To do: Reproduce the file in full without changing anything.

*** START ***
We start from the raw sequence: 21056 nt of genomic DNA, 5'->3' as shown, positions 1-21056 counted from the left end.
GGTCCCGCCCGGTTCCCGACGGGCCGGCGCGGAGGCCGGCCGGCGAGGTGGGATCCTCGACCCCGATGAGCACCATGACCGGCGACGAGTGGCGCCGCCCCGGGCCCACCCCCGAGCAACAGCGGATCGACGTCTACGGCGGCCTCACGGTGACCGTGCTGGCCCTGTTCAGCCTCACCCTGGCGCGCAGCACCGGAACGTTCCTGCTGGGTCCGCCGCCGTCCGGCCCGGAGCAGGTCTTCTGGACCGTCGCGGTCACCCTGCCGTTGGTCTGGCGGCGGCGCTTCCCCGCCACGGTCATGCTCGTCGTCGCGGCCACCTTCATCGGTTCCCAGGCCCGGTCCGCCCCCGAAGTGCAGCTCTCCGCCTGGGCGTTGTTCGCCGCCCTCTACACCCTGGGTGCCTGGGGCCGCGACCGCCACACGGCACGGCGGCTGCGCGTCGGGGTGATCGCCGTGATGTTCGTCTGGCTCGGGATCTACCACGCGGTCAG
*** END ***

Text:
We start from the raw sequence: 21056 nt of genomic DNA, 5'->3' as shown, positions 1-21056 counted from the left end.
GGTCCCGCCCGGTTCCCGACGGGCCGGCGCGGAGGCCGGCCGGCGAGGTGGGATCCTCGACCCCGATGAGCACCATGACCGGCGACGAGTGGCGCCGCCCCGGGCCCACCCCCGAGCAACAGCGGATCGACGTCTACGGCGGCCTCACGGTGACCGTGCTGGCCCTGTTCAGCCTCACCCTGGCGCGCAGCACCGGAACGTTCCTGCTGGGTCCGCCGCCGTCCGGCCCGGAGCAGGTCTTCTGGACCGTCGCGGTCACCCTGCCGTTGGTCTGGCGGCGGCGCTTCCCCGCCACGGTCATGCTCGTCGTCGCGGCCACCTTCATCGGTTCCCAGGCCCGGTCCGCCCCCGAAGTGCAGCTCTCCGCCTGGGCGTTGTTCGCCGCCCTCTACACCCTGGGTGCCTGGGGCCGCGACCGCCACACGGCACGGCGGCTGCGCGTCGGGGTGATCGCCGTGATGTTCGTCTGGCTCGGGATCTACCACGCGGTCAG